The human eye is a sensorial organ essential to the perception of the world around us, through the constant acquisition of new information, which our brain receives from our environment. More than 80 % of the sensory information received by our brain travels through the visual pathway.
In order to obtain a clear vision, the cornea and crystalline lens must focus the light on the retina located at the back of the eye. If the light is not focused properly on the retina, the image that the brain receives will not be clear. This is what is called a refractive error. Eyeglasses, contact lenses and surgery help focus light as close as possible to the retina, thereby obtaining a clear vision.
The cornea, the iris and the crystalline lens are the three major components that allow us to focus the light rays on the retina, thereby providing a clear view.
The cornea is made of different successive layers, each playing a role in the transparency of the cornea and in the quality of vision.
The corneal epithelium is the outer layer of the cornea, and plays an essential role in the healing of corneal surface and in maintaining its regularity.The epithelium can locally adapt its thickness to fill any irregularities in the underlying cornea.
The Bowman’s membrane is a thin membrane on which is based the epithelium, separating it from the corneal stroma.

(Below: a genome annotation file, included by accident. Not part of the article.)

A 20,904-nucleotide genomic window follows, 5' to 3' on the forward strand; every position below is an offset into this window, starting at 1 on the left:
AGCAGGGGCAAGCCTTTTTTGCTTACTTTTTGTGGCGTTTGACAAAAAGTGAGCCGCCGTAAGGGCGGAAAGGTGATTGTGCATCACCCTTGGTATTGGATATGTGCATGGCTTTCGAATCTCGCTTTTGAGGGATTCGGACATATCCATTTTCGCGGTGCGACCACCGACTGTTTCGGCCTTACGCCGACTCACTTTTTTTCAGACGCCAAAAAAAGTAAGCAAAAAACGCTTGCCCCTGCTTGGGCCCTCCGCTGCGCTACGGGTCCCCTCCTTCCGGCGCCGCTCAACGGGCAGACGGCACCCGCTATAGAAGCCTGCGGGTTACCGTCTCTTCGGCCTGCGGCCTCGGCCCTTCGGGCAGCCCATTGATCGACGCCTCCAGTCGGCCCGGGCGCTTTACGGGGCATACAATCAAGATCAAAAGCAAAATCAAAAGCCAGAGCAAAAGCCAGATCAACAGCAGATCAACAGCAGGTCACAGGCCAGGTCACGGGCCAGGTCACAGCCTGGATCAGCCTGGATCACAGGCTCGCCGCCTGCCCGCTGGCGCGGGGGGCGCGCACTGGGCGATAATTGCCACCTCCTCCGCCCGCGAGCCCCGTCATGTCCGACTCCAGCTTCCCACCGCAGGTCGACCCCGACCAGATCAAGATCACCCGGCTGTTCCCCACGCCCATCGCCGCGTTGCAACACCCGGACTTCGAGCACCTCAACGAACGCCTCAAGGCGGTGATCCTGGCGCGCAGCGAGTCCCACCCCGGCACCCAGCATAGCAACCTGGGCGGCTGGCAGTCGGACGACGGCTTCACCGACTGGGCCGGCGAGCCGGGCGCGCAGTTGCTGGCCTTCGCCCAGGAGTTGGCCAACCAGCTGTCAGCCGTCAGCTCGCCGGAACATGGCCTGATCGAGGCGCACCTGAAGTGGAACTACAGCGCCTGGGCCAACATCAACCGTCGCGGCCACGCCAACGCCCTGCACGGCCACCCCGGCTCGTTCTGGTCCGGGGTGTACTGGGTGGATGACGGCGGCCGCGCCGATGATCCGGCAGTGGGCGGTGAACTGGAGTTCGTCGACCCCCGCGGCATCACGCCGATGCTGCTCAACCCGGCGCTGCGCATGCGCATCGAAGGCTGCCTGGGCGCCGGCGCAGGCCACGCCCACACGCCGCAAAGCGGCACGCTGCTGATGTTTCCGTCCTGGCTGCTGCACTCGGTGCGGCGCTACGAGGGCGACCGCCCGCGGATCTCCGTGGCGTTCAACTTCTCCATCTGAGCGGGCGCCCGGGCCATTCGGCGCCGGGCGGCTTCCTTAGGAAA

The corneal stroma thickness varies according to each individual, reaching 400 to 600 microns. When the laser erases the stroma, the latter does not regenerate itself, contrary to the epithelium. Therefore, it is this layer that is thinned down and remodeled by a laser during surgery to obtain the desired refractive effect.
The corneal endothelium is the innermost layer of the cornea, which comes into contact with the aqueous humor. It serves to maintain the transparency of the cornea and as such is not directly affected by the various surgical procedures used in refractive surgery.
Refractive laser surgery alters the shape and thickness of the cornea. Hence, by slightly flattening or bulging the corneal front surface, it is possible to correct an important visual haze by refocusing the light rays on the retina.
The iris reacts to light by changing the pupil size, enabling the eye to adapt to changes to the intensity of light.
4/ The crystalline lens
This biconvex lens is located behind the iris and is the eye’s second major ocular diopter. During the transition from distant to near vision, for example during reading or engaging in other activity requiring a near vision, crystalline lens will deform itself owing to the action of the ciliary body, a circumferential muscle tissue to which it is connected by an infinity of small fibrils, which form a sort of hammock. These tiny fibers called “zonule” surround the equator of the lens in a 360-degree fashion.
Due to its elasticity, the crystalline lens thus deforms itself and increases its refractive power. This allows us to automatically refocus the images on the retina without feeling it, in order to get a clear near vision.